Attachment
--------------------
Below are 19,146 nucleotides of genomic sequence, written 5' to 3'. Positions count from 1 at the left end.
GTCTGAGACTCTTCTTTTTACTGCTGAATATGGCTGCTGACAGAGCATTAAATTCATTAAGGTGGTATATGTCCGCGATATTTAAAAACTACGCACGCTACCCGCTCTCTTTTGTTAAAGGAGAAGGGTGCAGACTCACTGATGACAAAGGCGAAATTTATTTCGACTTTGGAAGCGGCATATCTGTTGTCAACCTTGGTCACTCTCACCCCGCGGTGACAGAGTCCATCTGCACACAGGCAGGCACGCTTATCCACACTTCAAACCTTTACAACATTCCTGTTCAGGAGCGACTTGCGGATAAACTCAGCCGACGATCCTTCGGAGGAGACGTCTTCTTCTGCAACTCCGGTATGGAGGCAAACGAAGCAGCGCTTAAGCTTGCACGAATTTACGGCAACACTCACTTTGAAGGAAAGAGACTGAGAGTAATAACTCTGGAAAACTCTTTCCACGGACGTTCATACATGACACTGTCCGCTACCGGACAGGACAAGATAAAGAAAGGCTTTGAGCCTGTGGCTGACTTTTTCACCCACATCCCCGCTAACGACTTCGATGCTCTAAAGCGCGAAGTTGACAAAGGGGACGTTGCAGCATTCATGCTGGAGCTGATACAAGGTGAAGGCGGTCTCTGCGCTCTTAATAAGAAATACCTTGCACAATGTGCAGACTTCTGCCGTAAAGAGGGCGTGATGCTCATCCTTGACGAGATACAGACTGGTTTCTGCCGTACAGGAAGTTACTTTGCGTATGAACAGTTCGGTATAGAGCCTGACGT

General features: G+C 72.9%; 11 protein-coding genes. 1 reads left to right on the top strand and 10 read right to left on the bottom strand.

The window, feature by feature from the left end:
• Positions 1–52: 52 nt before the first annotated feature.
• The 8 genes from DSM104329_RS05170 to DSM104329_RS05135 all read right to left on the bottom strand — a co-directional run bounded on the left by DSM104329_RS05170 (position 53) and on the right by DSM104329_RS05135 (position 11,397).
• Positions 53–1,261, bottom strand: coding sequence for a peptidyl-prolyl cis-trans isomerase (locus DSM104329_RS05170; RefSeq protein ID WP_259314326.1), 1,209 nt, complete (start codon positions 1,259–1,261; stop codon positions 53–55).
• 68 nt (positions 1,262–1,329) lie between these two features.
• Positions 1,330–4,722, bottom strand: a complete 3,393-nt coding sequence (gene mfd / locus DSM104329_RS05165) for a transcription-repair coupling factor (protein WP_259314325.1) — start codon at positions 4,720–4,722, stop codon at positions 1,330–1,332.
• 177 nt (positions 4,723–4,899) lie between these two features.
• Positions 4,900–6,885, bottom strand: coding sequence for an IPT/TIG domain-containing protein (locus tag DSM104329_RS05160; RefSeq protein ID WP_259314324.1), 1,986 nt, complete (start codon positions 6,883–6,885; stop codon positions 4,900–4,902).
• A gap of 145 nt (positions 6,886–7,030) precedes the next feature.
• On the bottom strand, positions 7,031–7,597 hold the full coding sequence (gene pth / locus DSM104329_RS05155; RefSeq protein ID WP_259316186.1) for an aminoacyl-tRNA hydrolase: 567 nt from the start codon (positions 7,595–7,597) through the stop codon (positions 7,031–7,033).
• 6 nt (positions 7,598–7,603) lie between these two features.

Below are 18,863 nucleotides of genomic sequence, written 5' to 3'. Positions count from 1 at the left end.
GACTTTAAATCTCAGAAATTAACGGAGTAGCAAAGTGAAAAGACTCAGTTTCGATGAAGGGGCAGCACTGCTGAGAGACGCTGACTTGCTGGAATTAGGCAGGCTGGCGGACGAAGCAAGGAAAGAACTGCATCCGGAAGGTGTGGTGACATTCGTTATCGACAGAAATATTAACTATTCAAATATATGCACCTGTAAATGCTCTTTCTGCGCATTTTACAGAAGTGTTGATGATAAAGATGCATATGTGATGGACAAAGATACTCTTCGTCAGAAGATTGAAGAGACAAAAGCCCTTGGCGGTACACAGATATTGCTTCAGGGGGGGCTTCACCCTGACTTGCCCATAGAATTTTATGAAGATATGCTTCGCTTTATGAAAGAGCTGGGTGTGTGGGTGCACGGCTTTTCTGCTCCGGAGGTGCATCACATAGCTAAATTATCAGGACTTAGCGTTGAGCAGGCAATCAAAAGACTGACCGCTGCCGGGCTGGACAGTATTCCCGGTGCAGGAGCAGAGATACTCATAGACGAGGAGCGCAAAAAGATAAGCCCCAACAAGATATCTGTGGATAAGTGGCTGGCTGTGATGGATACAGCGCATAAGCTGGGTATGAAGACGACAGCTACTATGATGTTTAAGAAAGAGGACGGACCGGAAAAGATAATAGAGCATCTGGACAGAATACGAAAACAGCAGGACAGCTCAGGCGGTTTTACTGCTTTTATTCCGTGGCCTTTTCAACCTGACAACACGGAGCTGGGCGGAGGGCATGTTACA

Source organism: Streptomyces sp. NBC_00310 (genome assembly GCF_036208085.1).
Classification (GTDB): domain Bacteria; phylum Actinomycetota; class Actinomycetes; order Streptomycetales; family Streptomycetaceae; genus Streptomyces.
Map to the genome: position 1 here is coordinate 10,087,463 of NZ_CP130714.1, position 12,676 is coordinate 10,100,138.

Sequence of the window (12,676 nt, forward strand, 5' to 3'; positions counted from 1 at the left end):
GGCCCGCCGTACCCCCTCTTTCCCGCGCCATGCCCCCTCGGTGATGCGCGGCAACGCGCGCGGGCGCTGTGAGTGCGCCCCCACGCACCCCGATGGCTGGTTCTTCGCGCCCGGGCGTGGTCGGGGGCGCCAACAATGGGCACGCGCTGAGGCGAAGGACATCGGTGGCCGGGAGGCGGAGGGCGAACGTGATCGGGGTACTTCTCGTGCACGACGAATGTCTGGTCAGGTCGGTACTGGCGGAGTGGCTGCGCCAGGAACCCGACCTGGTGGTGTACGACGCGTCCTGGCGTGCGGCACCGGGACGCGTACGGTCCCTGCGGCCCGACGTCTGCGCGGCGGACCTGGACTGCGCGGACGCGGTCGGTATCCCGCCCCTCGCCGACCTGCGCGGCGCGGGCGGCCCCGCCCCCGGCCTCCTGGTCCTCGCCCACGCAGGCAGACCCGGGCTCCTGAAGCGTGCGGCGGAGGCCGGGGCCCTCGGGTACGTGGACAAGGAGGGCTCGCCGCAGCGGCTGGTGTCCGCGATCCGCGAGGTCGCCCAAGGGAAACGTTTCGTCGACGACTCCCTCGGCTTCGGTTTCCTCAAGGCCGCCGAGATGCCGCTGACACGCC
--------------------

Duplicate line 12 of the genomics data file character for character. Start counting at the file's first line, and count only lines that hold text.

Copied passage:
• A gap of 145 nt (positions 6,886–7,030) precedes the next feature.